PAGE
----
By Teresa Welsh |
Ron Paul deserves a prominent speaking role at the GOP convention: hands down! His brand of libertarianism is building momentum, especially among younger Republicans. They'll eventually become party leaders; the philosophy may supplant social conservatism and establishmentarianism in the coming decade. Not to mention, some 60 Ron Paul-inspired libertarians have won spots on state, local, and congressional general election ballots this year.
However, Paul's recent uphill struggle for recognition indicates no speaking spot is in the works. Party leaders want 100 percent pure Mitt Romney delegations. Just last week, Paul lost a battle with the RNC's Committee on Contests over getting his supporters included in Louisiana's delegation. If Paul can't jump these hurdles, I doubt he'll be getting a nice, red, elephant-stamped invitation in his mailbox anytime soon.
The GOP's indifference toward Paul is short-sighted on many levels. It doesn't recognize the nascent qualities of the movement, nor does it reward him for his career accomplishments. The American Political Science Association lists Paul as the most consistent conservative in the House Republican delegation, he pushed several key pieces of the Republican agenda, and he performed well during the primaries. Plus, he's got probably the most loyal base of any of the 2012 Republican candidates.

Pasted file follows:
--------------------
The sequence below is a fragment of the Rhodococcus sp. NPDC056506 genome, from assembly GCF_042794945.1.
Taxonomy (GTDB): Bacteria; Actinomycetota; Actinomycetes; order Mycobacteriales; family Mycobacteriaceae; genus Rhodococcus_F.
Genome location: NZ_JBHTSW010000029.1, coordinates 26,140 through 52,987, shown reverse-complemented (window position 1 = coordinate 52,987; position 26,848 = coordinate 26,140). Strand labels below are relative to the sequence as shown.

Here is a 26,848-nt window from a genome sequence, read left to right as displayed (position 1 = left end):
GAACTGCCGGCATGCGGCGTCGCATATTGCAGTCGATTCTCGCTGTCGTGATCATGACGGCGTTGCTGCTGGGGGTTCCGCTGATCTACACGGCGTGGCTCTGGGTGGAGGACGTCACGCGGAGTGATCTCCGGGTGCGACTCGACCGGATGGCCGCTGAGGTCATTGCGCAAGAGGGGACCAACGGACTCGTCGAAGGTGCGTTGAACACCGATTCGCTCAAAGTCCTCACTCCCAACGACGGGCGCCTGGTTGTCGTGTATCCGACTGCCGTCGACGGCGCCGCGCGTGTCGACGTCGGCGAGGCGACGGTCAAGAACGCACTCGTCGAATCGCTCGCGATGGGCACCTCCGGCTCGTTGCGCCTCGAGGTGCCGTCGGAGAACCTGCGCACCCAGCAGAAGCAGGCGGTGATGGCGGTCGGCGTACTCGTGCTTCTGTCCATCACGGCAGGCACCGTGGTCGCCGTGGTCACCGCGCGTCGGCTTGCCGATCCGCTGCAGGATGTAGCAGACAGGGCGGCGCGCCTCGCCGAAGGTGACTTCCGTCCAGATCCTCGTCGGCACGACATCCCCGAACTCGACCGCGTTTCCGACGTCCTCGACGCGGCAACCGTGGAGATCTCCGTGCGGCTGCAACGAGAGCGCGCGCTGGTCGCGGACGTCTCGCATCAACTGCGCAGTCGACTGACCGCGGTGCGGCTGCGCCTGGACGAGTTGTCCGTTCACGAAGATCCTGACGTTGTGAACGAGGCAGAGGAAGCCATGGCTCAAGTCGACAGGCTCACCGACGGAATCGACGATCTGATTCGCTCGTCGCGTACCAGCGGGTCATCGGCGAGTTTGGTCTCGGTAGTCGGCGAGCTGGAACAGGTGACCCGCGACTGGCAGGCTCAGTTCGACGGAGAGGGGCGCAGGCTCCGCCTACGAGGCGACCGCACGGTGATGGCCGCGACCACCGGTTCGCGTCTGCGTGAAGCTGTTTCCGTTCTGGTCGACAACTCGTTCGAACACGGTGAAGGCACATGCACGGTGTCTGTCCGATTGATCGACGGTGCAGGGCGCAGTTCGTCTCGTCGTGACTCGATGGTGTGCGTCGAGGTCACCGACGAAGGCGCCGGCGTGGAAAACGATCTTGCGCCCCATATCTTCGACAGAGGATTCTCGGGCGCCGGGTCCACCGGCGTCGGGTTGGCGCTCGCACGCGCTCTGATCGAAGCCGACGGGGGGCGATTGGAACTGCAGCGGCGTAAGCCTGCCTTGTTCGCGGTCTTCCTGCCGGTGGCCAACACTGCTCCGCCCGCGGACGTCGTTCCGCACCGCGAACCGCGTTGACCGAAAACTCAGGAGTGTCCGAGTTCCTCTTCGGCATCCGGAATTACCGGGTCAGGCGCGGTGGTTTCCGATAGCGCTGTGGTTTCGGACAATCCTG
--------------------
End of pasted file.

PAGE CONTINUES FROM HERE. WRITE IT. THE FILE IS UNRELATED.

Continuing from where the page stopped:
Without Paul, the convention is in danger of being as exciting as counting sheep backwards. Libertarianism still has much road to travel before it hits the mainstream, but the RNC must show the foresight now to accelerate its fruition.
About Jamie Chandler Political Scientist at Hunter College in New York City
Brian Doherty Senior Editor of Reason magazine and Reason.com
Ford O'Connell Republican Strategist, Conservative Activist, and Political Analyst
Stephanie Slade Project Director at The Winston Group
Judson Phillips Founder of Tea Party Nation